Information for Doctors

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Thoracic Medicine

Think you might have a breathing disorder or just looking for more information?

Sleep Medicine

Latest News

Sleep apnoea may make it hard for you to remember simple things, such as where you parked your car or left your house keys, a small study suggests.

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Researchers believe that disrupted circadian clocks are the reason that shift workers experience higher incidences of type 2 diabetes, obesity and cancer. The body's primary circadian clock, which regulates sleep and eating, is in the brain. But other body tissues also have circadian clocks, including the liver, which regulates blood glucose levels.

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In recent research is has been found that disruption to rapid eye-movement (REM) sleep caused by sleep apnoea, may affect an individual’s capacity to form new spatial memories.

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Office workers with more light exposure at work had longer sleep duration, better sleep quality, more physical activity and better quality of life compared to office workers with less light exposure in the workplace.

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Can you be sleep deprived without knowing it? Sleep is not always prioritised however the implications can be devastating. Even one night sleep deprived can be impacting your body on a variety of different levels; physically and psychologically. The only way to know if you are getting consolidated sleep is to monitor with specialised equipment what is happening when you are asleep.

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In what may be the largest study of sleep problems among individuals with multiple sclerosis (MS), researchers at UC Davis have found that widely undiagnosed sleep disorders may be at the root of the most common and disabling symptom of the disease: fatigue. Study paticipant reports of sleep disorder frequency, sleep patterns and complaints of excessive daytime sleepiness suggest that sleep problems may be a hidden epidemic in the MS population.

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Do I Have A Breathing Disorder?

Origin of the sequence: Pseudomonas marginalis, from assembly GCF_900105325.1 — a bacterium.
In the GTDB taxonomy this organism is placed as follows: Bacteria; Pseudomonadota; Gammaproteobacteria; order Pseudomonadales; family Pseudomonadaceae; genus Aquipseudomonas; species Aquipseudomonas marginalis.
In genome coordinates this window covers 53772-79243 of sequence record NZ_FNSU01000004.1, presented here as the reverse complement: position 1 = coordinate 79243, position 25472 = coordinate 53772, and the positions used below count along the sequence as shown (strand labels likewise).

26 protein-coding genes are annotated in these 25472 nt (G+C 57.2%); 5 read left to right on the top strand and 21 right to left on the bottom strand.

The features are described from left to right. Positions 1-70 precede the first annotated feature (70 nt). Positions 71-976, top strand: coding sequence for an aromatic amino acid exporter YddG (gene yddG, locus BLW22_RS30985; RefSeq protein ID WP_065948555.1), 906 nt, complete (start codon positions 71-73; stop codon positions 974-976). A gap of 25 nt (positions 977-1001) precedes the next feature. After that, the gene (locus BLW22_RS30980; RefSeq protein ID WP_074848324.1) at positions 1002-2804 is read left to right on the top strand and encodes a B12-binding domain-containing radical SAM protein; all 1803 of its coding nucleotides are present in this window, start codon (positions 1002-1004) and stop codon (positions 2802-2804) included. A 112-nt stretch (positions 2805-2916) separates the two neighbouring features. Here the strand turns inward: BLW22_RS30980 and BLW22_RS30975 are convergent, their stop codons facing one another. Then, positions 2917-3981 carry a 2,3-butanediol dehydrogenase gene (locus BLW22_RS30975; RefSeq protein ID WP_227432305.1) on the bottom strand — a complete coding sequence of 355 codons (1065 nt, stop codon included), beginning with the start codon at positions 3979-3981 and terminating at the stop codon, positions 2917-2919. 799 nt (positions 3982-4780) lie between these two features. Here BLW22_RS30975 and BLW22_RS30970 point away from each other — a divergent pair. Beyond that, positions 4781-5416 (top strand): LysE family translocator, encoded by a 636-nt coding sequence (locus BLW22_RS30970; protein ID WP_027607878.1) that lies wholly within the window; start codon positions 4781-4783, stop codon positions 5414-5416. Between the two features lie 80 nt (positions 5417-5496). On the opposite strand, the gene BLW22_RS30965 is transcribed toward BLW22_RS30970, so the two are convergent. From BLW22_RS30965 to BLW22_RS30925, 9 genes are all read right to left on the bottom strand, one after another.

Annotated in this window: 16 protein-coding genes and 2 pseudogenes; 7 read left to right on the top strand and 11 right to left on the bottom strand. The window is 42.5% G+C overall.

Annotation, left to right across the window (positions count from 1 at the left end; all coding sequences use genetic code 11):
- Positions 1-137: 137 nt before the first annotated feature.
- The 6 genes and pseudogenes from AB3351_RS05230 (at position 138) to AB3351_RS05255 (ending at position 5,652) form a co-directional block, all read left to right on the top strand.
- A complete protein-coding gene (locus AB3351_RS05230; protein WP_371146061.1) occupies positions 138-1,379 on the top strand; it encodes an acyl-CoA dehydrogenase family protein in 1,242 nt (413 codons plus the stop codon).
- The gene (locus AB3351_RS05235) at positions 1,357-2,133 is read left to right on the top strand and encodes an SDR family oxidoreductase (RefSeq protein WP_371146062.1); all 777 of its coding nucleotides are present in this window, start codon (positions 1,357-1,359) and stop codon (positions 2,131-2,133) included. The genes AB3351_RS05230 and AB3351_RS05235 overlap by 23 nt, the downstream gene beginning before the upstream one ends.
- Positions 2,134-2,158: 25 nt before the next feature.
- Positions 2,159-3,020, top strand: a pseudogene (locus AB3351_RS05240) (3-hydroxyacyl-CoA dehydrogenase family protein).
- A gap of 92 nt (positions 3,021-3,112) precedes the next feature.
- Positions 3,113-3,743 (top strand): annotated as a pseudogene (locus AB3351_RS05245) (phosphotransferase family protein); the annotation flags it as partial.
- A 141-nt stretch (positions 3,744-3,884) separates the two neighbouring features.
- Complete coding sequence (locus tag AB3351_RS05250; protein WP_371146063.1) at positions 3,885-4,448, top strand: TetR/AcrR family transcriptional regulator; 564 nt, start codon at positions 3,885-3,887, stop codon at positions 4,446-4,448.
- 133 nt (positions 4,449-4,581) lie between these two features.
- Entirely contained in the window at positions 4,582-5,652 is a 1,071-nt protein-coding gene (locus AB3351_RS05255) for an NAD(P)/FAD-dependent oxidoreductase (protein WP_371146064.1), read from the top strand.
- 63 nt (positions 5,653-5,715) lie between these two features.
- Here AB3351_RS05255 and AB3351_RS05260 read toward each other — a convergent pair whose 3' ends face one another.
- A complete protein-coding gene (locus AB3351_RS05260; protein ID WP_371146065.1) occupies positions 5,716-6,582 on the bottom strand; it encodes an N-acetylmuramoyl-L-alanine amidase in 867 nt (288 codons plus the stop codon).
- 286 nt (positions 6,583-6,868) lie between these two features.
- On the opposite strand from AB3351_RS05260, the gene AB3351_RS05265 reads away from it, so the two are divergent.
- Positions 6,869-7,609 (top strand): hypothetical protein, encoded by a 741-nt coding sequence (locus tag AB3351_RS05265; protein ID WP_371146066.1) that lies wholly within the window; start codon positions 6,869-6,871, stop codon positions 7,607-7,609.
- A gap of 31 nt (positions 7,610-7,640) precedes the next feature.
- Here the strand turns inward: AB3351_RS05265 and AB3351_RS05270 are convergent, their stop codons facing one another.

The Lung Health Checklist*

This questionnaire comes from the Australian Lung Foundation and will help you to determine whether your lung health could be at risk.

If you answer yes to any of the questions below you should seriously consider talking to your doctor:

Do you:

Have a new, persistent or changed cough? Yes/No
Cough up mucus, phlegm or blood? Yes/No
Experience chest tightness or wheeze? Yes/No
Get out of breath more easily than others your age? Yes/No
Have frequent chest infections? Yes/No
Experience chest pain, fatigue or sudden weight loss? Yes/No

 

Answering Yes to any of the above could be a sign your lung health could be at risk...particularly if you:

Are a smoker or ex-smoker, or you have worked in a job that exposed you to dust, gas or fumes.

If you believe you are at risk of a respiratory disorder, take the responses from this questionnaire to your doctor as it will assist you in starting the conversation with them. They may refer you to our lung function lab for further testing or to one of our specialists for a consultation..

*This Lung Health Checklist has been designed by The Australian Lung Foundation to assist the community in monitoring their lung health. It is intended to be used as a guide only and is not an authoritative statement. Please consult your doctor for medical opinion or advice.

Breathlessness Assessment Questionnaire

Think of how you feel today compared to 6-12 months ago. Do you get breathless (or feel more breathless), feel faint or dizzy performing ordinary daily activities such as:

Making the bed Yes No
Having a shower Yes No
Doing the washing and hanging it out Yes No
Walking to the corner store or around the supermarket Yes No
Climbing a flight of stairs Yes No
Walking up a gentle incline Yes No
In bed or while lying down Yes No

In the last 6-12 months, have you avoided any activities because they make you short of breath (or have you changed the way you do an activity because it makes you short of breath)? Yes No
In the last 6-12 months, have any of your friends or family commented that you seem out of breath or do things at a slower place? Yes No

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